Engie drops Polish coal plant plan: The CEO of the French company Engie, Gérard Mestrallet, has confirmed that the company will “definitely pull out” of plans to build the 500 MW Lęczna coal plant in the Lublin region. Marek Józefiak of the Association of Polish Green Networks said the cancellation “should be a signal for other energy companies operating in Poland.” Over 4000 MW of other coal-fired plants are currently under construction in Poland. (Radio Poland, CoalSwarm)

Proposed NSW Shenhua mine faces uncertain future: Shenhua’s proposed 10 million tonne a year Watermark mine on the Liverpool Plains in New South Wales faces an uncertain future despite recent environmental approval by the Federal Government. The approval of the project has sparked an intense public backlash, prompting The Federal Minister for Agriculture, Barnaby Joyce, to state his opposition to the mine proceeding. The mine has yet to gain a mining licence from the NSW Government and farmers have vowed to blockade the project. Since Shenhua gained the exploration licence in September 2008 the global coal price has fallen dramatically and its Chinese operations have been hit by falling coal demand. (ABC News, Reuters)


Mercury concentrations in US fish falls in line with power plant emissions: A study of adult bluefish off the North Carolina coast has found that mercury concentrations have fallen by 43 per cent since 1972, mirroring a similar drop in mercury emissions across North America during the period. A major source of mercury emissions is from coal power plants. However, the study authors warn of increasing global emissions of mercury, particularly from Asia, affecting concentrations in commercial fish populations. (Environmental Health News, Environmental Science and Technology)

“While the benefits of carbon dioxide are proven, the alleged risks of climate change are contrary to observed data, are based on admitted speculation, and lack adequate scientific basis,”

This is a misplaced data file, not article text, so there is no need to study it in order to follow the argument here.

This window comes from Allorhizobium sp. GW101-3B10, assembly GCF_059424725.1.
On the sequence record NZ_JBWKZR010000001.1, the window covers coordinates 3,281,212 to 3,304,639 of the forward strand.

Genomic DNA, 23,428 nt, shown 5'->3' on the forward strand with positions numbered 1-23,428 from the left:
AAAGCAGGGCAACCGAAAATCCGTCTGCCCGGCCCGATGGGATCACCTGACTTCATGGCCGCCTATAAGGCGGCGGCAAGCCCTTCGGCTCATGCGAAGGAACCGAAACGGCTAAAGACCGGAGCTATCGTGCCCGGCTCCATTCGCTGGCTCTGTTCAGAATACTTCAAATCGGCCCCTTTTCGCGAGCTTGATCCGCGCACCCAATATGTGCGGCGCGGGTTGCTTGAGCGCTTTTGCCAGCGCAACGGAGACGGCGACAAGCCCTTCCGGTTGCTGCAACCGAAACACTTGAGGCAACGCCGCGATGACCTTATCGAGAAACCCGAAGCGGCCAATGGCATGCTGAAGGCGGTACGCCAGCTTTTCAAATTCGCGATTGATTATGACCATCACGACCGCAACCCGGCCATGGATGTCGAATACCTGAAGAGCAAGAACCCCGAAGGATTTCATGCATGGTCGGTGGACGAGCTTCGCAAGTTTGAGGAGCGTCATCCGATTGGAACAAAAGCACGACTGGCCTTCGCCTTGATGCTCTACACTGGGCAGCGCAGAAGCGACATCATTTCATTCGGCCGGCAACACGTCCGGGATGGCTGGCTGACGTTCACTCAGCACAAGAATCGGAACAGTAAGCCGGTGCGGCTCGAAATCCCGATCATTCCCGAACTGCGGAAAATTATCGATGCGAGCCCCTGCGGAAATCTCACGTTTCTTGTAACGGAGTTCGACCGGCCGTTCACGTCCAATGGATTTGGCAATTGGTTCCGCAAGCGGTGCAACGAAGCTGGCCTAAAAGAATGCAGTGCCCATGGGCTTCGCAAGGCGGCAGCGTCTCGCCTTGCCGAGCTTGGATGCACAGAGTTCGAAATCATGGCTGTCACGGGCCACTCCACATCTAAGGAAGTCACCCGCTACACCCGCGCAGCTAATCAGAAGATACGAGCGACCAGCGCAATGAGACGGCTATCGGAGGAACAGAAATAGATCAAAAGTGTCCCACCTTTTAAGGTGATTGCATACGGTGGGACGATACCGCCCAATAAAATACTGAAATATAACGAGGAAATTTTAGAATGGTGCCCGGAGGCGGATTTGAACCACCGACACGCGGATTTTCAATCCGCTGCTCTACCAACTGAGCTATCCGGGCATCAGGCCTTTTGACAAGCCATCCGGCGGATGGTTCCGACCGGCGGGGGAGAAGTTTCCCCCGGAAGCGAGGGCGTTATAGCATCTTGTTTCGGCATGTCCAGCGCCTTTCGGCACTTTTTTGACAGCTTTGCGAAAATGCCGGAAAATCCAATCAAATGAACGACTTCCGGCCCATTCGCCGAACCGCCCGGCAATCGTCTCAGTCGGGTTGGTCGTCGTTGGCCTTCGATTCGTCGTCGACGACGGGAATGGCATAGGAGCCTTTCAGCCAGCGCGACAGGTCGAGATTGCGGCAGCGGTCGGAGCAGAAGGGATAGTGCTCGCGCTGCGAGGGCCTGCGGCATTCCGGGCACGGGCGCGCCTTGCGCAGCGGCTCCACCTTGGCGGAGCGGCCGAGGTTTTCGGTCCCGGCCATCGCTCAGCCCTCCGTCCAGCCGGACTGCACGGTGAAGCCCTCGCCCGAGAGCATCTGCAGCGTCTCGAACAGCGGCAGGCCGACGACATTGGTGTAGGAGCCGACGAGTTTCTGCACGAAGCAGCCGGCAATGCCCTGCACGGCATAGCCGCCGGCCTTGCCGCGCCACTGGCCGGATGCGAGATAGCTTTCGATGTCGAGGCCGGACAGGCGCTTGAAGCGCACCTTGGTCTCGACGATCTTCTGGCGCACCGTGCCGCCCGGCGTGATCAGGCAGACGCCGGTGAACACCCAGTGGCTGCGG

stated Peabody Energy in a March 2015 submission to the US Government’s Council on Environmental Quality.

news

Australia: NSW Farmers Association calls for governments to back “the transition from fossil fuels.”


Australia: Federal Environment Minister approves South Galilee mine but major hurdles remain.


Philippines: Hundreds join 92-kilometre ‘Climate Walk’ against raft of proposed coal plants.

US: Lignite Energy Council seeks “categorical exclusion” from Clean Power Plan.


US: Opposition grows to proposed 8 million tonne Port of Oakland coal export terminal.


Vietnam: Construction begins on Chinese-owned US$1.75 billion 1200 MW Vinh Tan 1 power station.

“Private sector interest [in India] is decisively moving towards solar from coal power,”

writes Deutsche Bank analyst Abhishek Puri in his report India 2020: Utilities & Renewables.

companies + markets

Adani suspends main contractors for Galilee mine project: Adani has directed that Parsons Brinckerhoff, the project manager for the Carmichael mine in the Galilee Basin and Korean construction company Posco stop work on the proposed 60 million tonne a year mine, railway and port project.  Tim Buckley from the Institute for Energy Economics and Financial Analysis (IEEFA) said “we are now witnessing a rapid unravelling” of the US$11 billion proposal. (Sydney Morning Herald, Guardian)